# How small parallelograms are we guaranteed to get, when we select the two sides from different plane lattices?

This a shortened version (motivation from telecommunications stripped away) of a question I asked in MO in late May (no answers). I am mostly checking, if somebody has seen this or a related question studied during the history. Of course, all answers, suggestions and comments are welcome.

A detailed description of the question: Select two lattices $\Lambda_1$ and $\Lambda_2$ (here a lattice=additive free abelian group without accumulation points) of maximal rank two in the real plane. We normalize the lattices in such a way that their fundamental regions have area $=1$. Let $B(r)$ be a disk of radius $r$ centered at the origin. Let $N_1,N_2>0$ be two parameters. Select one non-zero vector $\vec{v}_1$ from $B(N_1)\cap \Lambda_1$ and another $\vec{v}_2$ from $B(N_2)\cap \Lambda_2$. Consider the area of the parallelogram with sides $\vec{v}_i,i=1,2.$ Let $D(N_1,N_2)$ be the minimum area of such parallelograms. We want to make the function $D(N_1,N_2)$ as large as possible by selecting the lattices $\Lambda_1$ and $\Lambda_2$ in a clever way. The simplest form of my question is: what can we say about the asymptotic behavior of $D(N_1,N_2)$ as the parameters $N_1,N_2\to\infty$ (either separately or jointly)? As additional questions I would like to ask: Does this ring a bell? What kind of methods have been used in studying this problem? What methods would you use?

What we know about the problem: The pigeon hole principle tells us that there is a constant $K$ (may depend on the lattices, but not on the scale parameters $N_1, N_2$) such that $$D(N_1,L_{2,\min})\le \frac{K}{N_1},$$ where $L_{2,\min}$ is the length of the shortest vector of $\Lambda_2$. The proof is easy. Fix a short non-zero vector $\vec{v}_2$ from $\Lambda_2$. The orthogonal projections of the vectors from $\Lambda_1\cap B(N_1/2)$ on to the line $\perp\vec{v}_2$ have lengths $\le N_1/2$. As there are $O(N_1^2)$ points in $\Lambda_1\cap B(N_1/2)$, some of those projections are within $O(1/N_1)$ of each other. Let $\vec{v}_1$ be the difference vector. As it is the difference between two vectors of length $\le N_1/2$, we have $\vec{v}_1\le N_1$.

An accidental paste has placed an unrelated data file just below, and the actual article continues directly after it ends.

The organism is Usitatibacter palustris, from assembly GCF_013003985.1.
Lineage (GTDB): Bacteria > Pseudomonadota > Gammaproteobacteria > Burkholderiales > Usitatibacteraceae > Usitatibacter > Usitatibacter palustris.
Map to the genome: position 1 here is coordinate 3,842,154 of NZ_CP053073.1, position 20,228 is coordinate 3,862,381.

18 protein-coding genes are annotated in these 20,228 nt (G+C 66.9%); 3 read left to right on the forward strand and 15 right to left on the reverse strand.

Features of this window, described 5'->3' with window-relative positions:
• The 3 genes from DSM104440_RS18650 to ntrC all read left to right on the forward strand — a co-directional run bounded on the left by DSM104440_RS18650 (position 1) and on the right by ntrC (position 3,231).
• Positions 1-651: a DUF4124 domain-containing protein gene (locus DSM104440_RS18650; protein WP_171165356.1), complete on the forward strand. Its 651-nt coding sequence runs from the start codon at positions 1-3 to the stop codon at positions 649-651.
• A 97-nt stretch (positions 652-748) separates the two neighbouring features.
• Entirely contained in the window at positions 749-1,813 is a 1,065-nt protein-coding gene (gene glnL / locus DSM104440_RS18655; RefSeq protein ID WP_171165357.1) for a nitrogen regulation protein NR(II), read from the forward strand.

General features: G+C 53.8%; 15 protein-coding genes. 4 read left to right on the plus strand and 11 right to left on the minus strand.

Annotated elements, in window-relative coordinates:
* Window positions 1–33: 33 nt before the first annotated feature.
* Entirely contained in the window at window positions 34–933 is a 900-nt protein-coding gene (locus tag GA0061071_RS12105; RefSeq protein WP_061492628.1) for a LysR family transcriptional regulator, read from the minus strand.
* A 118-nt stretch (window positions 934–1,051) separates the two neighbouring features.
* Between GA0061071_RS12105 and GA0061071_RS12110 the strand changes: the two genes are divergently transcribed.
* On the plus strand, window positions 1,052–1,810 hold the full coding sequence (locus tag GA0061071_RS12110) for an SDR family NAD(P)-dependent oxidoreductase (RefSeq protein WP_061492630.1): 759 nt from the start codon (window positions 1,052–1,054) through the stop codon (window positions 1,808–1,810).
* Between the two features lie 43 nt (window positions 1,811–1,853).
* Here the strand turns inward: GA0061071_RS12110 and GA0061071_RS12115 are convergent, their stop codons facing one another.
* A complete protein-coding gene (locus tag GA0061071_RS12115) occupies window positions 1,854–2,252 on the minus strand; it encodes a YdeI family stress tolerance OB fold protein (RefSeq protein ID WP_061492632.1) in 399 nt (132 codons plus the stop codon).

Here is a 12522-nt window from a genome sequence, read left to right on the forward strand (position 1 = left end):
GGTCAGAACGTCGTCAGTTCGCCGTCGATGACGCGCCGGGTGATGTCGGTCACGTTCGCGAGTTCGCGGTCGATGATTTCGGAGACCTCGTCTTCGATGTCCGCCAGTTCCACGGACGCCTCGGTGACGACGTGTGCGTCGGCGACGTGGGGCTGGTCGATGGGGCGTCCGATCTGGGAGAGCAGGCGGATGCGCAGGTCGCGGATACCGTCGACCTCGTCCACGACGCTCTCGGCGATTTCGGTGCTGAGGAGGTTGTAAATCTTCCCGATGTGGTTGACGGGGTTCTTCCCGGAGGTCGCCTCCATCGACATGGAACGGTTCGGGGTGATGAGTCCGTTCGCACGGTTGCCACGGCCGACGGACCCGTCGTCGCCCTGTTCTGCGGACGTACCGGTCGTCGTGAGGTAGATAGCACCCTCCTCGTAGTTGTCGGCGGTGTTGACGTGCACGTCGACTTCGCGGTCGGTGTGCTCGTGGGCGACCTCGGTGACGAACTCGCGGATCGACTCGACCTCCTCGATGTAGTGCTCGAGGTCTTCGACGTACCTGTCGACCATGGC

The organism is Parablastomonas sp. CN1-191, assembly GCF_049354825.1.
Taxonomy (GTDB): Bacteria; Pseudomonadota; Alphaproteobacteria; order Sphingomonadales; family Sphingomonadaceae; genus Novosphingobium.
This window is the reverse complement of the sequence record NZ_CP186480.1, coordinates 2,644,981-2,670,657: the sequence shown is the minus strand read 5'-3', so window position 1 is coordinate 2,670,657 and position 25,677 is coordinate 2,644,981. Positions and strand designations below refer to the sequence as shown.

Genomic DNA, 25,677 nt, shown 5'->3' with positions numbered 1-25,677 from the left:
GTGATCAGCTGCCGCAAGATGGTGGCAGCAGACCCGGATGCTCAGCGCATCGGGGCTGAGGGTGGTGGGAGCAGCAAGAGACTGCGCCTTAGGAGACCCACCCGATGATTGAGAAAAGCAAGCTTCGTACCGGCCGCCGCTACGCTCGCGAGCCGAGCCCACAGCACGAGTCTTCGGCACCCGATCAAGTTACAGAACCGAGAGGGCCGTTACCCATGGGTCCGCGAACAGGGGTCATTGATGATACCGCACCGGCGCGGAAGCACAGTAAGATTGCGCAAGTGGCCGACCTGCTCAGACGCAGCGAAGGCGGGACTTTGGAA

In the above image the short arrow is the vector $\vec{v}_2$. The black line is the subspace generated by it, and the grey line is the orthogonal complement. The dots mark the points of the lattice $\Lambda_1$. Two points with nearby projections have been singled out by using larger dots. As is their difference vector $\vec{v}_1$, whose projection is then predictably very short. I also drew another copy (= the other arrow) of $\vec{v}_2$ to begin at the endpoint of $\vec{v}_1$. The two copies of $\vec{v}_2$ are a pair of parallel edges of the parallelogram. The small parallelogram has base $=|\vec{v}_2|$ and height = the length of the projection of $\vec{v}_1$ on the grey line. When drawing this image, I was selecting the lattice points from a square shaped region as opposed to a disk. The effects of that change can be absorbed into the constant $K$, and can IMHO be ignored.

Using real quadratic number fields and Liouville's theorem it is easy to construct lattices $\Lambda_1$ and $\Lambda_2$ in such a way that we always have $$D(N_1,N_2)\ge \frac{K'}{N_1N_2}.$$ In this sense the pigeon hole bound from the previous paragraph has the correct order, when $N_2=L_{2,\min}$. In light of this I think a natural main question would be

Is their a known upper bound $D(N_1,N_2)\le f(N_1,N_2)$ where both $N_1$ and $N_2$ appear in an essential role?

With the word essential I mean that a bound should decrease, when we increase either $N_1$ or $N_2$. For example, in the above application of the pigeon hole principle we can trivially switch their roles to get a symmetric function $D(N_1,N_2)\le K\max\{N_1,N_2\}^{-1}$, but this is not useful :-)

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